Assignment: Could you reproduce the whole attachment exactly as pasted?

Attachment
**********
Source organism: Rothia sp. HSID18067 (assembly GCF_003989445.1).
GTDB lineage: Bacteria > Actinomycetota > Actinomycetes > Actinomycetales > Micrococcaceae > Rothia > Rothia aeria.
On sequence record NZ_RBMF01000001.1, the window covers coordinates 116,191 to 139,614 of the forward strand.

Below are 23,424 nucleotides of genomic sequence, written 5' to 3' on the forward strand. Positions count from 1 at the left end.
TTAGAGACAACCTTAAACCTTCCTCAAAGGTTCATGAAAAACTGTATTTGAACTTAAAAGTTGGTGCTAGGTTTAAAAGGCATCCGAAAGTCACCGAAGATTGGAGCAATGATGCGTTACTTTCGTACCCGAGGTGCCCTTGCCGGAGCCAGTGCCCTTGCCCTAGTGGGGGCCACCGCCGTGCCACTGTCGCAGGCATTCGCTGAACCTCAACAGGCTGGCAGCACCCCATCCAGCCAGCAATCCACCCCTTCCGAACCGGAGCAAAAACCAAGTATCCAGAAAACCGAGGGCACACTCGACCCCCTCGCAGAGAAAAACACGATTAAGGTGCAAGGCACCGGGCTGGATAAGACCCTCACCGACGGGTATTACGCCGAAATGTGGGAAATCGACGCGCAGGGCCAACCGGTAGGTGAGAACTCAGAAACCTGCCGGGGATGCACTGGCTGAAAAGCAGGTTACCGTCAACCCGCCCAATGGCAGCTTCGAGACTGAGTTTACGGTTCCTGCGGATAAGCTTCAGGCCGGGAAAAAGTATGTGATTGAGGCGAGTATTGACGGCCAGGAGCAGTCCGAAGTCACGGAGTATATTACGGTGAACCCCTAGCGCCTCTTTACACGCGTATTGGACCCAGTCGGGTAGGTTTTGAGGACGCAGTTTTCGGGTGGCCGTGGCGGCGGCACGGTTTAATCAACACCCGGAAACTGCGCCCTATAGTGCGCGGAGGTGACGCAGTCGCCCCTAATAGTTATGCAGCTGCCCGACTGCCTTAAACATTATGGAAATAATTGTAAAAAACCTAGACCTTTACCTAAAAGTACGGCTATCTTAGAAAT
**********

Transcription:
Source organism: Rothia sp. HSID18067 (assembly GCF_003989445.1).
GTDB lineage: Bacteria > Actinomycetota > Actinomycetes > Actinomycetales > Micrococcaceae > Rothia > Rothia aeria.
On sequence record NZ_RBMF01000001.1, the window covers coordinates 116,191 to 139,614 of the forward strand.

Below are 23,424 nucleotides of genomic sequence, written 5' to 3' on the forward strand. Positions count from 1 at the left end.
TTAGAGACAACCTTAAACCTTCCTCAAAGGTTCATGAAAAACTGTATTTGAACTTAAAAGTTGGTGCTAGGTTTAAAAGGCATCCGAAAGTCACCGAAGATTGGAGCAATGATGCGTTACTTTCGTACCCGAGGTGCCCTTGCCGGAGCCAGTGCCCTTGCCCTAGTGGGGGCCACCGCCGTGCCACTGTCGCAGGCATTCGCTGAACCTCAACAGGCTGGCAGCACCCCATCCAGCCAGCAATCCACCCCTTCCGAACCGGAGCAAAAACCAAGTATCCAGAAAACCGAGGGCACACTCGACCCCCTCGCAGAGAAAAACACGATTAAGGTGCAAGGCACCGGGCTGGATAAGACCCTCACCGACGGGTATTACGCCGAAATGTGGGAAATCGACGCGCAGGGCCAACCGGTAGGTGAGAACTCAGAAACCTGCCGGGGATGCACTGGCTGAAAAGCAGGTTACCGTCAACCCGCCCAATGGCAGCTTCGAGACTGAGTTTACGGTTCCTGCGGATAAGCTTCAGGCCGGGAAAAAGTATGTGATTGAGGCGAGTATTGACGGCCAGGAGCAGTCCGAAGTCACGGAGTATATTACGGTGAACCCCTAGCGCCTCTTTACACGCGTATTGGACCCAGTCGGGTAGGTTTTGAGGACGCAGTTTTCGGGTGGCCGTGGCGGCGGCACGGTTTAATCAACACCCGGAAACTGCGCCCTATAGTGCGCGGAGGTGACGCAGTCGCCCCTAATAGTTATGCAGCTGCCCGACTGCCTTAAACATTATGGAAATAATTGTAAAAAACCTAGACCTTTACCTAAAAGTACGGCTATCTTAGAAAT